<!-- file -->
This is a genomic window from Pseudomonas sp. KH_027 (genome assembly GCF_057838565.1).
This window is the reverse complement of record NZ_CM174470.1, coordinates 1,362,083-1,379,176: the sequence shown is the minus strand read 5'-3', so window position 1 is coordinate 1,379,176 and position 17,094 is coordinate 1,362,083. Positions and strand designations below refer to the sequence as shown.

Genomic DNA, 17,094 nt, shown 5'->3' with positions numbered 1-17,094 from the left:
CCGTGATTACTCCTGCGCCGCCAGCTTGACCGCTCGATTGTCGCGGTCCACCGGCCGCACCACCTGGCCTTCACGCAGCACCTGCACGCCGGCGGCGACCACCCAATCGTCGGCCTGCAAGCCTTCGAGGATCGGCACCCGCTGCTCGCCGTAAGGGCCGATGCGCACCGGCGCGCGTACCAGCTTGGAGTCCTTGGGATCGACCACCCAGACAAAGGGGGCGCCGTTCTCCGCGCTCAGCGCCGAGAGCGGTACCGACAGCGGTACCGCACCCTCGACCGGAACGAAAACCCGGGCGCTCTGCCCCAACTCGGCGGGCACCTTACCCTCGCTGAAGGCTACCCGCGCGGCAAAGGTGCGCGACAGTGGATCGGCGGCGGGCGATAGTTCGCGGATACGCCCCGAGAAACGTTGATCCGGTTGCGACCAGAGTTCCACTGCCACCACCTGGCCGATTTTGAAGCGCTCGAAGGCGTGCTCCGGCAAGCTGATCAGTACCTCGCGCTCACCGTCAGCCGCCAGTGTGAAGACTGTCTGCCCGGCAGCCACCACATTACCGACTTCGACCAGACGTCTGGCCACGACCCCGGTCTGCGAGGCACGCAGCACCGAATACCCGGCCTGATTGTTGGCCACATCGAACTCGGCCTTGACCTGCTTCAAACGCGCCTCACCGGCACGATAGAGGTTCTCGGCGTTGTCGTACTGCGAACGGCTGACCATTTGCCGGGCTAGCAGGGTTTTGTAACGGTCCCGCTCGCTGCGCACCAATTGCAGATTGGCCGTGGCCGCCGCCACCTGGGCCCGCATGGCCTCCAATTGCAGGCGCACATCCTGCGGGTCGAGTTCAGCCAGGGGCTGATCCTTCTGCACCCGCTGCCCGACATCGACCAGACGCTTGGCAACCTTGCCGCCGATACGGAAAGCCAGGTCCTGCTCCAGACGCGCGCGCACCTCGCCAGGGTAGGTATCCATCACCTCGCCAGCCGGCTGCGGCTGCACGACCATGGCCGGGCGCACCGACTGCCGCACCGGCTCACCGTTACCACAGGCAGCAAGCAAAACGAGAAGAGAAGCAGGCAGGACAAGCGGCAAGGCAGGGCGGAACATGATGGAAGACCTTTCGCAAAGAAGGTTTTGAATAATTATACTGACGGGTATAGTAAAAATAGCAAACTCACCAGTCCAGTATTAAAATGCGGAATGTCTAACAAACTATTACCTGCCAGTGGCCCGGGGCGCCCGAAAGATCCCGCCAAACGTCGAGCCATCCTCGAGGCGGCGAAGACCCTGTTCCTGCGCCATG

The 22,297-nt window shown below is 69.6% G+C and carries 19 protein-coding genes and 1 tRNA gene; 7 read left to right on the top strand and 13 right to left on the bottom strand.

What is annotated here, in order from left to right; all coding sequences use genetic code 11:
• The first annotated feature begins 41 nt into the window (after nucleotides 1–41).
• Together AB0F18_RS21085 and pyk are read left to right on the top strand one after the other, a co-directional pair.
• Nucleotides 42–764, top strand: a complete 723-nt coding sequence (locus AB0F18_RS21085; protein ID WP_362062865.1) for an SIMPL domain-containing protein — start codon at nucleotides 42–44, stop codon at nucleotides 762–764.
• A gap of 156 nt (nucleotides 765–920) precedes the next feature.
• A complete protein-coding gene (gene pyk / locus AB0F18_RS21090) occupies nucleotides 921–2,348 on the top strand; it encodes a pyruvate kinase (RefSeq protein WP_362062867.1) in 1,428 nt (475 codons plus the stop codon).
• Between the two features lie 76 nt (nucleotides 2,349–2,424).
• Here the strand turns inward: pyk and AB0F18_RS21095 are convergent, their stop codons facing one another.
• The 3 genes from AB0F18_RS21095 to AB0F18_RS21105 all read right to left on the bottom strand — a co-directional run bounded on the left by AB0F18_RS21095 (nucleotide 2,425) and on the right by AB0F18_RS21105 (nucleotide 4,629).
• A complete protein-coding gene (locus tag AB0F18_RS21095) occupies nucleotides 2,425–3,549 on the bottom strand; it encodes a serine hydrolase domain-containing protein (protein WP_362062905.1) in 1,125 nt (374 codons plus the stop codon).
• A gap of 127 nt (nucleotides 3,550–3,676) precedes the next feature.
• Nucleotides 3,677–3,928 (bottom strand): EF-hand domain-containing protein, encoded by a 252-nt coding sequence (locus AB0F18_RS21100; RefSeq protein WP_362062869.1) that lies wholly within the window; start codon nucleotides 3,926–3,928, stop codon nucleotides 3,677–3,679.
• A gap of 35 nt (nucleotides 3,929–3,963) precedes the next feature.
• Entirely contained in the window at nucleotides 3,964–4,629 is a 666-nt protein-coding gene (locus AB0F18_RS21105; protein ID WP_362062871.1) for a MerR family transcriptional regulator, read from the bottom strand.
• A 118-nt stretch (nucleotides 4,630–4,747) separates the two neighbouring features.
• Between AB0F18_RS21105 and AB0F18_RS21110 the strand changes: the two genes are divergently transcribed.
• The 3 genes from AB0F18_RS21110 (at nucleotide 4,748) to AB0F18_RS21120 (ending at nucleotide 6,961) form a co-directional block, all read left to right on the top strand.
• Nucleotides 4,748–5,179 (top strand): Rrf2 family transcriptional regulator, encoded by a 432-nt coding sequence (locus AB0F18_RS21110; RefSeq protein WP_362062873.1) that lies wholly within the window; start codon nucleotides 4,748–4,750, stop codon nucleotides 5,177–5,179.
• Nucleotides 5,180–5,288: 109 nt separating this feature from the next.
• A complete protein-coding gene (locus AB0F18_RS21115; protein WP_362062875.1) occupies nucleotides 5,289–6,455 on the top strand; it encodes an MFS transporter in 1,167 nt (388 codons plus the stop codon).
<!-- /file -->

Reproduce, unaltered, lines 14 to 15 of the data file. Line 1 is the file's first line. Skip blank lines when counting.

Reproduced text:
• The 3 genes from AB0F18_RS21095 to AB0F18_RS21105 all read right to left on the bottom strand — a co-directional run bounded on the left by AB0F18_RS21095 (nucleotide 2,425) and on the right by AB0F18_RS21105 (nucleotide 4,629).
• A complete protein-coding gene (locus tag AB0F18_RS21095) occupies nucleotides 2,425–3,549 on the bottom strand; it encodes a serine hydrolase domain-containing protein (protein WP_362062905.1) in 1,125 nt (374 codons plus the stop codon).